Connect with us


Goalkeepers won’t be booked for stepping off line in shootouts, IFAB rules



IFAB rules

IFAB has announced a tweak in the rule regarding cautions for goalkeeper encroachment during penalty kicks at the ongoing FIFA Women’s World Cup in France.

The football law-making body had brought in a new regulation from June 1st, 2019 that goalkeepers must have one foot at least partly on the goal line when a penalty is taken and can neither stand behind nor in front of it.

The law currently states that if a goalkeeper commits an offence, the kick must be retaken and the goalkeeper cautioned.

Super Falcons goalie, Chiamaka Nnadozie fell victim of the rule in their final group game against France, as the decision by the referee inflicted Nigeria with a costly defeat.

Three penalties have been retaken at the tournament, including one that eliminated Scotland after keeper Lee Alexander saved a stoppage-time penalty against Argentina only to be penalised for coming off her line.

Read Also: BREAKING: Super Falcons advance to World Cup knockouts on goal difference

But according to a statement released by IFAB on Friday, goalkeepers will not be booked for stepping off the goal-line during penalty shootouts in the knockout stages.

This, it said, will reduce the likelihood of goalkeepers being sent off.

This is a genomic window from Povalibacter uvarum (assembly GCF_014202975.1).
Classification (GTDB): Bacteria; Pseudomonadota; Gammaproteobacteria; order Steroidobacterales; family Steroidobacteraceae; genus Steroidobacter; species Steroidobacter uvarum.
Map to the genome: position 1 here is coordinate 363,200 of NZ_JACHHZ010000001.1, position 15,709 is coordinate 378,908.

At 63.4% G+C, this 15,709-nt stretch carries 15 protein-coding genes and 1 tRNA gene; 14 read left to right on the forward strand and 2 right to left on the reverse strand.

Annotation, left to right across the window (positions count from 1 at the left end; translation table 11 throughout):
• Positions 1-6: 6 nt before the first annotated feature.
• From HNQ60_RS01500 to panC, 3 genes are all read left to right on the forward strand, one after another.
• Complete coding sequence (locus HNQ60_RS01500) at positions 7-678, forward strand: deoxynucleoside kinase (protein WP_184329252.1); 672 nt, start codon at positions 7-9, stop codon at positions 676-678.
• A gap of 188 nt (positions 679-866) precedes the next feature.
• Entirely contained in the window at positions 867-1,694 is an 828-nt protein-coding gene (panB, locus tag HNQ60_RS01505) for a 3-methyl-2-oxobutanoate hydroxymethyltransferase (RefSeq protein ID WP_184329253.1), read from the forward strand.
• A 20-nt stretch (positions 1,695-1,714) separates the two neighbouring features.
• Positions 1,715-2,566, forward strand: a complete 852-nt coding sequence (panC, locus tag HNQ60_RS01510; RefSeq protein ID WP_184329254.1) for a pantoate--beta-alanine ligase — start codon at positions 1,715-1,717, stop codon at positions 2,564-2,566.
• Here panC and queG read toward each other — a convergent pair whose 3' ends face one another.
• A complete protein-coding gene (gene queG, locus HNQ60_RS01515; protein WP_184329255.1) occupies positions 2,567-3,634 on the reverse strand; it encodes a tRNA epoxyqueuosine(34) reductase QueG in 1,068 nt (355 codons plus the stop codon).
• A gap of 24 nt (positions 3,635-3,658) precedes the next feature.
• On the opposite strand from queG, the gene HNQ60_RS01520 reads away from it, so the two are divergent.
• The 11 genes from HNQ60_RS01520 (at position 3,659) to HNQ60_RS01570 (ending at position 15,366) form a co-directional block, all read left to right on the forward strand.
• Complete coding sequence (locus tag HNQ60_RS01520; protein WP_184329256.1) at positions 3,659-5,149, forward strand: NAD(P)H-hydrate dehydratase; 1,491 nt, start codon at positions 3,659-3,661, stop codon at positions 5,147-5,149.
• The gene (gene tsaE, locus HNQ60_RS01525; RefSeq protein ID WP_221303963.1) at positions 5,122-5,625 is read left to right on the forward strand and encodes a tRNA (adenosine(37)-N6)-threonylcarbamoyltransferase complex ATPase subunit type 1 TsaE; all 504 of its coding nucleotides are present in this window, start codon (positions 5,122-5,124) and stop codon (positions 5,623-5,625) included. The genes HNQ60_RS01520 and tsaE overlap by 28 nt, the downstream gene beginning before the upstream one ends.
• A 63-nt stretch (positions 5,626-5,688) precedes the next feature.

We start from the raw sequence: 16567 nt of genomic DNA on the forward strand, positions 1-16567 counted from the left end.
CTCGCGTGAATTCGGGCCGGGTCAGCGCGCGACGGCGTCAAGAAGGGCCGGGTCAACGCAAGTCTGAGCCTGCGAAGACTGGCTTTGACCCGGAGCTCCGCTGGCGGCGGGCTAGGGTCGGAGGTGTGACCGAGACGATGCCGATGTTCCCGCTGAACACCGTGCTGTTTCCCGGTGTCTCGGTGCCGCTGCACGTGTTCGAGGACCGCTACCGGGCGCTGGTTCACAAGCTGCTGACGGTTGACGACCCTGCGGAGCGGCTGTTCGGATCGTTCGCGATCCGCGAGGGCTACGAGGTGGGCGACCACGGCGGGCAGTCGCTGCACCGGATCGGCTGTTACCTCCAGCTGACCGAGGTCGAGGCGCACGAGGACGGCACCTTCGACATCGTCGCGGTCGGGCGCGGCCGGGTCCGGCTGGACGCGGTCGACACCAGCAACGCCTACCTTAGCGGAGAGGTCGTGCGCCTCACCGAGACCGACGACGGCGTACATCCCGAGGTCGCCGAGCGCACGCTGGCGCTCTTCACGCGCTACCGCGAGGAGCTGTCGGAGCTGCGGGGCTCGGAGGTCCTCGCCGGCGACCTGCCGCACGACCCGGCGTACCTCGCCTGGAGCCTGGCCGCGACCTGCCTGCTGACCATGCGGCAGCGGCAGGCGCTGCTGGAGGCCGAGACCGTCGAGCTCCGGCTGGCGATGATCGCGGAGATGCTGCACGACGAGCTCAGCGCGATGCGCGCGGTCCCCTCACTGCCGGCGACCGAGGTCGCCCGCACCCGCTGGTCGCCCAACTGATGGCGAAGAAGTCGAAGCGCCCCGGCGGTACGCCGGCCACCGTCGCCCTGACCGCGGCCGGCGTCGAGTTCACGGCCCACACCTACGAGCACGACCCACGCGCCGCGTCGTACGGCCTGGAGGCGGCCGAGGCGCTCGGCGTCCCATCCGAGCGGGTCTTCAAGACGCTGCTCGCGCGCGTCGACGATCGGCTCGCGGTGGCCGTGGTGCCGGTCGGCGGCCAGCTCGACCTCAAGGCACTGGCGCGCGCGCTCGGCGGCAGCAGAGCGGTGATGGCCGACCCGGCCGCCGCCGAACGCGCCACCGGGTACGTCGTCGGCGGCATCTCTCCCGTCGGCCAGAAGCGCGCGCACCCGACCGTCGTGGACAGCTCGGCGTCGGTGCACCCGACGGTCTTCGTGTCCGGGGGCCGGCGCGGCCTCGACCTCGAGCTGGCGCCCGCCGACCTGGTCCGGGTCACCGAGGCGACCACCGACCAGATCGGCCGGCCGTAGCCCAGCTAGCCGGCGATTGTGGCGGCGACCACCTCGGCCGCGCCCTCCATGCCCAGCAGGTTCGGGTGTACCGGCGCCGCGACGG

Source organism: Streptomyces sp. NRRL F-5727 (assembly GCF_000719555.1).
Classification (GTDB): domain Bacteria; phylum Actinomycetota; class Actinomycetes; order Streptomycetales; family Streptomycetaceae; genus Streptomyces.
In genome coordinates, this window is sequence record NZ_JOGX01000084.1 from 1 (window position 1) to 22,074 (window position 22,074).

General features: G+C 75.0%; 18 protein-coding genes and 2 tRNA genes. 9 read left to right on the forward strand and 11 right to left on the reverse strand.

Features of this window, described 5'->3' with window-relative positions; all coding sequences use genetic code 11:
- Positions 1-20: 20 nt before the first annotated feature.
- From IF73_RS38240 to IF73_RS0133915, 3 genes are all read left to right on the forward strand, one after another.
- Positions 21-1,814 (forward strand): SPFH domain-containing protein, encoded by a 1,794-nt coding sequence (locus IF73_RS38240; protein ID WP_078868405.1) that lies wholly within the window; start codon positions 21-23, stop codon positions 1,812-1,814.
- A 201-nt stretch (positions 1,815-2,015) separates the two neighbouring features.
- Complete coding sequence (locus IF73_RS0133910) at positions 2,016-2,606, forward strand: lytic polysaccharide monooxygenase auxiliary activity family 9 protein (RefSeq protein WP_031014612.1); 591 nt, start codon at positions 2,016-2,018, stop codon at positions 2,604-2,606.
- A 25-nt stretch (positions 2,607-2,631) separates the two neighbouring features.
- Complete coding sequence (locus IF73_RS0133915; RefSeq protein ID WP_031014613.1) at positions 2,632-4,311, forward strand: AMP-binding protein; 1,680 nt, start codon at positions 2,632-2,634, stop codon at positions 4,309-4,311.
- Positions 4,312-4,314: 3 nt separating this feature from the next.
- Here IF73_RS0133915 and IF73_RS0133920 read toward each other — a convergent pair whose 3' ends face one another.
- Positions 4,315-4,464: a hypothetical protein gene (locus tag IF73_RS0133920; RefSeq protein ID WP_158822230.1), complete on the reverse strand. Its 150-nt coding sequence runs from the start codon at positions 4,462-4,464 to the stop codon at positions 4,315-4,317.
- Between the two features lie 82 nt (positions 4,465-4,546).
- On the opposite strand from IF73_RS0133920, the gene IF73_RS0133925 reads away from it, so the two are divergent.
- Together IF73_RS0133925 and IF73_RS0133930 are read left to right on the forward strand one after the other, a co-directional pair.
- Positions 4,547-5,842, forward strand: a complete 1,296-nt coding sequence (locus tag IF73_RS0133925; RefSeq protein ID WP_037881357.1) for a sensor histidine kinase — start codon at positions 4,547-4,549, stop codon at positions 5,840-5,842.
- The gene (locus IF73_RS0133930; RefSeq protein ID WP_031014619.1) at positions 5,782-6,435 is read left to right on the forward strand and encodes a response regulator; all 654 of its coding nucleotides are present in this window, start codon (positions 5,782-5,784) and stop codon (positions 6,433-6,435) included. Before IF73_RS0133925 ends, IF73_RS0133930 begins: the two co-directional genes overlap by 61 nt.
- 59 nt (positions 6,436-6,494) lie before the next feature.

“Both FIFA and the IFAB … believe that the requirement to caution an offending goalkeeper in Kicks from the Penalty Mark (KFPM) in matches with Video Assistant Referees is not necessary and risks unfairly distorting the KFPM if a goalkeeper is sent off,” IFAB said in the statement.

“As goalkeepers are likely to face a number of kicks during KFPM, there is a higher risk that a goalkeeper will be sent off for receiving a second caution if already cautioned in normal time, or two cautions during the KFPM.”

The World Cup’s round-of-16 matches begin on Saturday, with the Super Falcons taking on Germany by 4:30p.m Nigeria time.

Join the conversation


Support Ripples Nigeria, hold up solutions journalism

Balanced, fearless journalism driven by data comes at huge financial costs.

As a media platform, we hold leadership accountable and will not trade the right to press freedom and free speech for a piece of cake.

If you like what we do, and are ready to uphold solutions journalism, kindly donate to the Ripples Nigeria cause.

Your support would help to ensure that citizens and institutions continue to have free access to credible and reliable information for societal development.

Donate Now